ALICE also includes a controller CA adapted to coordinate the operation of CCDN SPS 10 to emit output photons P3 in response to a control signal SO. Controller CA also times the operation of modulator MA via a modulator control signal SMA to modulate the output photons based on randomly selecting a modulation from a set of basis modulations according to the particular QKD protocol. For the sake of convenience, this process is referred to herein as selective random modulation. The result is the formation of once-modulated quantum signals P3' that enter optical fiber link FL and travel over to BOB.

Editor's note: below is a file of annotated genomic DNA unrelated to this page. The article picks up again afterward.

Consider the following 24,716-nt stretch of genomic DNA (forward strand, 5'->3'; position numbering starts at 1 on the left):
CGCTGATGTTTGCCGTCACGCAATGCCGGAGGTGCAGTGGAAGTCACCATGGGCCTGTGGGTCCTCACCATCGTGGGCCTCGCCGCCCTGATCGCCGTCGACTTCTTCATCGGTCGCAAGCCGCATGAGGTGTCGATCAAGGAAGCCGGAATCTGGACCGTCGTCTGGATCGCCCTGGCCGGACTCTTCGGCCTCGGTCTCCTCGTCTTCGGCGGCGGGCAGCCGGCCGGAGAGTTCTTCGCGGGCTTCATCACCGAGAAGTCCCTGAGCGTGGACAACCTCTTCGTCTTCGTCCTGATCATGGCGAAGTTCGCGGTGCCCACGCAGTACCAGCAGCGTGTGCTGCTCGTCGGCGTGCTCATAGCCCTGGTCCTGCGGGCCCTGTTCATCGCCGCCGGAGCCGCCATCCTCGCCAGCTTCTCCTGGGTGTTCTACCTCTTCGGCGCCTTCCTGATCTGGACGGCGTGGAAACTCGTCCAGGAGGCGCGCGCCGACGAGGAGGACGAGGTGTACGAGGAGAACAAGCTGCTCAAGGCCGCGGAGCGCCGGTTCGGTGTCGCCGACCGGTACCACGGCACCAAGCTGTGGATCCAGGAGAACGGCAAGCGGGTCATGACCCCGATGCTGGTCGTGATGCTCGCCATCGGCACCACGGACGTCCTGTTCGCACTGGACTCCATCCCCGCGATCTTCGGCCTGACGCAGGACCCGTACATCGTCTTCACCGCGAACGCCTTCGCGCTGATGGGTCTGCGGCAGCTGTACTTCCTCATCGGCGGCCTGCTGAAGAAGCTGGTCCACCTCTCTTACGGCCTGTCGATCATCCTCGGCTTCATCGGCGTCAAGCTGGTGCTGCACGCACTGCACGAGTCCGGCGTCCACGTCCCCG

BOB includes a modulator MB (again, a phase or polarization modulator) optically coupled to optical fiber link FL, and a single-photon-detector (SPD) unit DB optically coupled to the modulator. BOB also includes a controller CB adapted to time the activation of modulator MB via a modulator control signal SMB to the arrival of once-modulated quantum signal P3' to form twice-modulated quantum signal P3''. The modulation at BOB, like that at ALICE, is also based on selective random modulation. Controller CB also gates SPD unit DB via a detector gating signal SG to the expected arrival time of the twice-modulated quantum signal. SPD unit DB detects the twice-modulated signal and is adapted to discern the overall imparted phase (e.g., via constructive or destructive interference as detected in respective SPDs in the SPD unit) and provides the result to controller CB via a detector measurement signal SDB.